Sleep quality was assessed by the Pittsburgh sleep quality index (PSQI) which evaluates sleep quality over a 1-month time interval . The PSQI is a 19-item self-rated questionnaire that generates seven sleep component scores on a 0–3 scale, with three indicating the greatest dysfunction. A global PSQI score is composed of the sum of scores for the seven components in a way that higher score indicates worse sleep quality. Poor sleep quality was defined as PSQI score greater than 5 .
Self-reported sleep duration was assessed with questions about bedtime and waking time for each subject. Sleep duration was classified into three groups: less than 6 hours, between 6 and 8 hours, and more than 8 hours. Waking time was classified into three groups: earlier than 6.00 am; 6-7 am; and after 7.00 am. Late sleep onset was defined as bedtime after 12.00 am.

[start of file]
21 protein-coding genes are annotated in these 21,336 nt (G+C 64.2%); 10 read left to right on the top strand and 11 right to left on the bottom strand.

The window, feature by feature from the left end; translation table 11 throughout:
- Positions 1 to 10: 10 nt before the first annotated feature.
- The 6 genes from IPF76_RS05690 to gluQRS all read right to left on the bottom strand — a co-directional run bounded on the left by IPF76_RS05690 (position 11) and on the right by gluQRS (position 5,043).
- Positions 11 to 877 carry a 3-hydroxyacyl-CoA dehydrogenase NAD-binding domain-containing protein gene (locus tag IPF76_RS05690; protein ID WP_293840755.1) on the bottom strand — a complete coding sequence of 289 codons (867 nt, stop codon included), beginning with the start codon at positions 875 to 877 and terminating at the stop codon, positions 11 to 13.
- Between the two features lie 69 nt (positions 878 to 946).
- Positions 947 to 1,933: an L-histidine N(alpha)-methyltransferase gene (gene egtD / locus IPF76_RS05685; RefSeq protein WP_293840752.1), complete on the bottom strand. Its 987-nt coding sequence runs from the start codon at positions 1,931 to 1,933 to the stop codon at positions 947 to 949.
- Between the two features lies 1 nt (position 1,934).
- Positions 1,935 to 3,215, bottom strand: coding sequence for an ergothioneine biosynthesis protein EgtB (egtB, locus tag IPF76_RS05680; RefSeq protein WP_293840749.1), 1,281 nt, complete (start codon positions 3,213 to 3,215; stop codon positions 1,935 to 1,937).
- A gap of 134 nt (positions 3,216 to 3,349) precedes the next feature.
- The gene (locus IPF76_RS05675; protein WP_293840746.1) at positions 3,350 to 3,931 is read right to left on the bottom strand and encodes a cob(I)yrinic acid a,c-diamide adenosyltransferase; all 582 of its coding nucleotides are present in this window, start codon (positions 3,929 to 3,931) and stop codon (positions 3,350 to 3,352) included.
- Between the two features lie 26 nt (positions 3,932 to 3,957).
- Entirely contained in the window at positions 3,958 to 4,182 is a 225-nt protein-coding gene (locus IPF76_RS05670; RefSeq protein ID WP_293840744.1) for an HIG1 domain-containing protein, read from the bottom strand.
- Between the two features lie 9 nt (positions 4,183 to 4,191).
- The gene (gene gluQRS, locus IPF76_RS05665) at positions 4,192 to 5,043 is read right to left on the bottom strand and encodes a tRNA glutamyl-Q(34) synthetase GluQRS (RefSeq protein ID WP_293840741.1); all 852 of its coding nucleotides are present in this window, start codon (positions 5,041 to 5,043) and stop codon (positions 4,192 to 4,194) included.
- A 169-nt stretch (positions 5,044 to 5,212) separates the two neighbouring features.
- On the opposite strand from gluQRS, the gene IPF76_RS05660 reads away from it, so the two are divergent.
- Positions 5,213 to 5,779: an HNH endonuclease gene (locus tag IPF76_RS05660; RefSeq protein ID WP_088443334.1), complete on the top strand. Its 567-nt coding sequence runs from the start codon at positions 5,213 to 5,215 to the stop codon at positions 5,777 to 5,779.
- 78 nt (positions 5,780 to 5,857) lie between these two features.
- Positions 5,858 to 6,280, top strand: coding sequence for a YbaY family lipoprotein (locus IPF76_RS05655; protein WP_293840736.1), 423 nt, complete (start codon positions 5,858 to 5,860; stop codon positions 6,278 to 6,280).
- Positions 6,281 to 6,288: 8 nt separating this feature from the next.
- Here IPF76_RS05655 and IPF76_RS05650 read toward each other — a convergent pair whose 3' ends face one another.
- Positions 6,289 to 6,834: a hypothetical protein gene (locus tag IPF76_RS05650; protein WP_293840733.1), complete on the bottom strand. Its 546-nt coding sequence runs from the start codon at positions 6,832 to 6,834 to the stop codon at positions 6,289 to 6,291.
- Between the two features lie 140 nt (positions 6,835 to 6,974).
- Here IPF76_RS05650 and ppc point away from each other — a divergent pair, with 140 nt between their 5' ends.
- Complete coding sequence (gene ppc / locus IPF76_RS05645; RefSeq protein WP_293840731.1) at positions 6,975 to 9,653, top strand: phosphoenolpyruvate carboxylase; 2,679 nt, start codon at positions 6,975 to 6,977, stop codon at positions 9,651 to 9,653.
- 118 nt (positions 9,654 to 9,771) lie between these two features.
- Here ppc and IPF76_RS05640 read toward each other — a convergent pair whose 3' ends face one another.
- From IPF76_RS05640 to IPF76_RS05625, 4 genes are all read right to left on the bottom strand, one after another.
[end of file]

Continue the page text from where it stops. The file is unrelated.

Data were recorded as mean ± standard deviation (SD) or number (percent). The PSQI factors were compared between subjects with prediabetes and subjects with normal glucose metabolism using Mann-Whitney test. Categorical variables were analyzed using chi-square test. A logistic regression analysis was used to examine the association of sleep status and prediabetes. values less than 0.05 were considered as statistically significant. All of the analyses were performed using the SPSS software, version 22.
A total of 982 participants (20–72 years old) enrolled in the study. Of these, 958 had complete questionnaires and laboratory tests. Mean age was 39.3 ± 10.1 years. Of 958, 474 (49.47%) were female, and 27% had prediabetes. Subjects with prediabetes were older than normal subjects (43.8 ± 9.5 versus 37.6 ± 9.8; ). Prediabetes was more prevalent in males than in females (32.1% versus 22.1%; ).